The Last Dog on Earth by Adrian J Walker

Rating 9.0/10
At turns funny, disturbing, moving and thought-provoking. A dark yet life-affirming book

Book of the Month

The Last Dog on Earth is the latest novel from Adrian J. Walker, author of the bestselling The End of the World Running Club. In this latest offering Walker remains within the same genre to present a dystopian bombed-out London where, as the novel opens, he introduces us to the agoraphobic, former electrician Reginald and his trusty canine companion, Lineker.

Every dog has its day... And for Lineker, a happy go lucky mongrel from Peckham, the day the world ends is his: finally a chance to prove to his owner just how loyal he can be. Reg, an agoraphobic writer with an obsession for nineties football, plans to wait out the impending doom in his second floor flat, hiding himself away from the riots outside. But when an abandoned orphan shows up in the stairwell of their building, Reg and Lineker must brave the outside in order to save not only the child, but themselves...

First, the positives, of which there are many. I enjoyed the way this story was told, especially the way it utilised a dual narrative. The second voice we encounter is the human, Reginald, who recounts his experiences through a journal. But the first, and by far the best voice, is that of Lineker. It is this narrative that sets the novel apart from anything else is the genre. Walker puts Linker’s thoughts onto the page in a way that we can understand and I would imagine he had as much fun writing it as we the reader have reading it. Lineker’s narrative is often gross, and often humorous and this poetry-writing, expletive-spouting canine loves nothing more than the fouler smells emitted from his owner: the wind, the morning breath being particular favourites. He is a beast full of boundless energy and let’s face it - dogs do many things we humans class as disgusting (smell each others bottoms, roll in manure, lick their own testes etc), and to have this written down in a way a human can comprehend resulted in my laughing and cringing in equal measure. Ultimately it allowed me to feel the bond with Lineker I believe I would also have felt in real life. Oh, and Lineker hates squirrels. He hates squirrels so much he drops the c-bomb liberally and inventively when they make an appearance in the story.

To enjoy a story this dark you have to like some of the characters involved and thankfully Lineker and Reginald (and those we encouner later in the story) really worked for me. Reginald was an everyman that all will recognize, a decent man who has been left damaged by life, a man who has found a way of coping with this trauma by cutting himself off from society and seeking solace in routine. He dislikes human contact and his writing and his canine friend are everything to him. One element I really found impressed me about Walker’s last book, The Running Club at the End of the World was how realistically the male lead was portrayed and I experienced the exact same here: I knew a Reginald, we all know a Reginald. I also enjoy this author because I get his references. Geoff Capes anyone? Younger readers may need to look him up but I understood when Reginald said “and I am no Geoff Capes, believe me” instantly and it made me laugh. So I am happy to admit that my age, and these references, played an important part in increasing my reading enjoyment.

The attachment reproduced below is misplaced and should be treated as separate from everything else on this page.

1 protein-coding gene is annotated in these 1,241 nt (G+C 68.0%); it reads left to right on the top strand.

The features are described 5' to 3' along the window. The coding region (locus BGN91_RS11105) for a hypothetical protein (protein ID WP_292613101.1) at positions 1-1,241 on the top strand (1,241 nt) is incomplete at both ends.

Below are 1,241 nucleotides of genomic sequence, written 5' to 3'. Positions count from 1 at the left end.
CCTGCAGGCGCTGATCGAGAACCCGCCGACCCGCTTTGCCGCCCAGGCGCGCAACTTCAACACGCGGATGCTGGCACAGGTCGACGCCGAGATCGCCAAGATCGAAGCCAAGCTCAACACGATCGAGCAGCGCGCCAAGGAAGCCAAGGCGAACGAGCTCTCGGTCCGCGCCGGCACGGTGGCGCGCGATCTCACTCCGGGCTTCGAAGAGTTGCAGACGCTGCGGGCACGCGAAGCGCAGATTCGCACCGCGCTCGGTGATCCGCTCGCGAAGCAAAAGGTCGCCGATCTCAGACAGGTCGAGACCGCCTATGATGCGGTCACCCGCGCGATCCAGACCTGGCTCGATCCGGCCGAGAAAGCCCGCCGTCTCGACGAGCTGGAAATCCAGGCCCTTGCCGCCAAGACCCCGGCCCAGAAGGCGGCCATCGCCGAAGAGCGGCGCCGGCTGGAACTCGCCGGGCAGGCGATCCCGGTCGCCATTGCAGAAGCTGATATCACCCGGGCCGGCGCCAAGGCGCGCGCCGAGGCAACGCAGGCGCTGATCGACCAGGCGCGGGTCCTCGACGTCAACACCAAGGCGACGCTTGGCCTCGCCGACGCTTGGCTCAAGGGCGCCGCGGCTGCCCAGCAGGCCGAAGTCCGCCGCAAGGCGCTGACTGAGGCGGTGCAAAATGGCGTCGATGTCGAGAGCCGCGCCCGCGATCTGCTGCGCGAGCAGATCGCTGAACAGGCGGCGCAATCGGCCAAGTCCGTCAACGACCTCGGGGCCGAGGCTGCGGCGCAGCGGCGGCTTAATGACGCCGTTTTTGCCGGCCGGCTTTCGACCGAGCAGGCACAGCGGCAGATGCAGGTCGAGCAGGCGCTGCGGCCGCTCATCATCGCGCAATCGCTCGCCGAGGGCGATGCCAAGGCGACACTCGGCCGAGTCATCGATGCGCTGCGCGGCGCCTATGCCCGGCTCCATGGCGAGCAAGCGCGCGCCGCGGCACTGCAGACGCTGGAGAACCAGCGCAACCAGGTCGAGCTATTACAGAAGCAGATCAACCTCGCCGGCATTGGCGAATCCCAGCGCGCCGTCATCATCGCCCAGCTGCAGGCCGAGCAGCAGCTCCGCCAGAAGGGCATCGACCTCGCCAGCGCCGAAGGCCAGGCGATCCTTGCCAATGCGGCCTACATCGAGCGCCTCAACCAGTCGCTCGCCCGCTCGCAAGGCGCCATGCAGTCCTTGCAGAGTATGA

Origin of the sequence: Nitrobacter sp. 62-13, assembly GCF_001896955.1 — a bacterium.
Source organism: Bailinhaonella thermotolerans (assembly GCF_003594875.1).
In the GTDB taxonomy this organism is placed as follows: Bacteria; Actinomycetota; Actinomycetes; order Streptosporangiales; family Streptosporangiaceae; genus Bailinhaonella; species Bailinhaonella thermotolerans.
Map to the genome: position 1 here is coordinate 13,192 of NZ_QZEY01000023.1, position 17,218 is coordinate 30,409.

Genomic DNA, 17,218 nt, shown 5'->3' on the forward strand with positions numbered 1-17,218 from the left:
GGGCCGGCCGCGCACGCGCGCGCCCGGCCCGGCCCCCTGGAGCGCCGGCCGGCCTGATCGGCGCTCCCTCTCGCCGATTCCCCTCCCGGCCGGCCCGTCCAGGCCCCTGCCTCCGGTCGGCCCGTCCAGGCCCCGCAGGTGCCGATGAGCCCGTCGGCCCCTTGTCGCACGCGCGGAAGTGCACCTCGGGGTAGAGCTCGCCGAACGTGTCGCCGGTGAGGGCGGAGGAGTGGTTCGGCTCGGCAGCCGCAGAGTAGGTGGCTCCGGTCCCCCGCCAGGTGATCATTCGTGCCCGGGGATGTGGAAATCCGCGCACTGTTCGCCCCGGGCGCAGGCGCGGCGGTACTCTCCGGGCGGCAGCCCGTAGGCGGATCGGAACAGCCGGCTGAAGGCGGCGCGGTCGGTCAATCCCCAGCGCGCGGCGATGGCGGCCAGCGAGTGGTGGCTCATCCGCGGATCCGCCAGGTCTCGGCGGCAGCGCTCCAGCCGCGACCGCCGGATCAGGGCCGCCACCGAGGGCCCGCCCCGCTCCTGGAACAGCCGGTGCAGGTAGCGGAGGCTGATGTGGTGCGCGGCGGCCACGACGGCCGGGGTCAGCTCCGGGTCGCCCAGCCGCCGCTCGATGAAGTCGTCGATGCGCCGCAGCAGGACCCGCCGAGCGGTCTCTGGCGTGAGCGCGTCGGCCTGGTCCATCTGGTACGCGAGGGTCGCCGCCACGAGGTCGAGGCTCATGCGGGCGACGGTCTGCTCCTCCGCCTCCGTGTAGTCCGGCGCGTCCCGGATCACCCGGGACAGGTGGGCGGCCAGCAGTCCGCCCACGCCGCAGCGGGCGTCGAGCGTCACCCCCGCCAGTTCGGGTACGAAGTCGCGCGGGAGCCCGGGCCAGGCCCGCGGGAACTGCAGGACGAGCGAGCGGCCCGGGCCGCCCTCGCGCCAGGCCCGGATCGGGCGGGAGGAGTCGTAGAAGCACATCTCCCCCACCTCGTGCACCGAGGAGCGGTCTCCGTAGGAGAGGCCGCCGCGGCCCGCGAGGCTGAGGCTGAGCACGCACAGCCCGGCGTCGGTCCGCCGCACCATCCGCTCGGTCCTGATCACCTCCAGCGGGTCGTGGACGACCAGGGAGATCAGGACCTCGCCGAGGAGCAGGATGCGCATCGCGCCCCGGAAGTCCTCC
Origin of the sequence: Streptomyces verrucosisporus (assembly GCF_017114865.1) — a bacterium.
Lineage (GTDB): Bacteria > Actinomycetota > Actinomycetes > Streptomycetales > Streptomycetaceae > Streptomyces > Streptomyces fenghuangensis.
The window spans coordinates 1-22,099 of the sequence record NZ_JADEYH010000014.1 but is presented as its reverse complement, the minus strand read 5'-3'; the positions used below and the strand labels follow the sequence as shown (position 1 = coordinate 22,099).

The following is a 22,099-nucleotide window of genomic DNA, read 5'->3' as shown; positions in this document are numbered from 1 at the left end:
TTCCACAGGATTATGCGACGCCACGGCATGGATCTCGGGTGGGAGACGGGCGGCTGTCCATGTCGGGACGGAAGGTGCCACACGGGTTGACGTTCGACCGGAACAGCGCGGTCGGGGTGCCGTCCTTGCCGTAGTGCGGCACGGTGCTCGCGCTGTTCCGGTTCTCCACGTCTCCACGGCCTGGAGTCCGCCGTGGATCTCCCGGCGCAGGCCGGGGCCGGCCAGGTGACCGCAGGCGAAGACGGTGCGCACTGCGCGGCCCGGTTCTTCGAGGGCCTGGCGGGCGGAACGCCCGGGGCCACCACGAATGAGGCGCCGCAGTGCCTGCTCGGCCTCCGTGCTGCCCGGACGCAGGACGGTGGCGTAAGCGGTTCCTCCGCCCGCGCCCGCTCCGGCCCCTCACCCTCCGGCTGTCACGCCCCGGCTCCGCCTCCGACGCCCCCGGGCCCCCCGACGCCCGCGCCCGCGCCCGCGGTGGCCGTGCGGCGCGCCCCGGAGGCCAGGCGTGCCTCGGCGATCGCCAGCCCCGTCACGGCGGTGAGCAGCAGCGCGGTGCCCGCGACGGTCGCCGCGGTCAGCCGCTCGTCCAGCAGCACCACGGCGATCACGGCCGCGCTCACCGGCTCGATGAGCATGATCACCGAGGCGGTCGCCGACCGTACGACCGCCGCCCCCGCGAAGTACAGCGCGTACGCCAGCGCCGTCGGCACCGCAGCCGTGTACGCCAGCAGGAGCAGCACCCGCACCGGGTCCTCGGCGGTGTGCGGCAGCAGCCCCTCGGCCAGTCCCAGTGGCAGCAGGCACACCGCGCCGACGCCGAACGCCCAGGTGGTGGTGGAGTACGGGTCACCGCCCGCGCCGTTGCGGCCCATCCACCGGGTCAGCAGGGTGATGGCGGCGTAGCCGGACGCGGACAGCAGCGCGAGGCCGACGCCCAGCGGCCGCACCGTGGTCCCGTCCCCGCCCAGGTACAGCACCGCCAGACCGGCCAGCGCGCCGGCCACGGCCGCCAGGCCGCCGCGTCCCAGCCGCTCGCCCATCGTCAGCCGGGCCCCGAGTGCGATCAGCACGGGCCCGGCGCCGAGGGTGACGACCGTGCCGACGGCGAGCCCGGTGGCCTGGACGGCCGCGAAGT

The first part of The Last Dog on Earth introduces us to man and dog while vividly showing us a disturbingly realistic bombed-out London in the not-so-distant year of 2021. Once this introduction is over we encounter the abandoned orphan Aisha and from here book begins to pick ever greater speed as her plight pulls Reginald kicking and struggling from out of his comfort zone. We then travel the waste land London has become, finding both decency and inhumanity as they try to get the girl home. There is not as much horror here as you may find in other books in the genre like, say, The Road, and the horrific elements that do exist in this book draw upon human history for inspiration, with Hitler’s rise to power and the concentration camps that formed part of his ‘master plan’ used to strong effect. A warning from the past you might say.

I’ve read all the great dystopia and post-apocalyptic fiction I could lay hands on but found that this particular well had begun to run dry. So I am always on the lookout for new titles (The Dog Stars by Peter Heller being an excellent recent discovery) and I would definitely add Walker’s books to my list of recommended titles.

The Last Dog on Earth is a book I would recommend highly as it is at turns funny, disturbing, moving and thought-provoking. Walker is an excellent author who creates great characters and in Lineker he has excelled himself. A dark yet life-affirming book ideal for those who enjoy reading within the post-apocalyptic/dystopian genre.

And finally, I also like these types of books because they hold up a mirror for us to look into in. I’ll end this review with a damning vision of humanity through the eyes of a dog:

“You slaughter the forests with giant saws. You throttle the sea with plastic. You drown the sky with soot. You kill everything in your path. And why? Not to survive - you've already nailed that one - oh no, you kill to give yourself little luxuries like skin scrubs, painkillers and boxes to chatter on. You - you kill for no other reason than comfort and curiosity. You kill so your eyes don't sting when you wash your hair.”

The Last Dog on Earth by Adrian Walker (Del Rey, £7.99)

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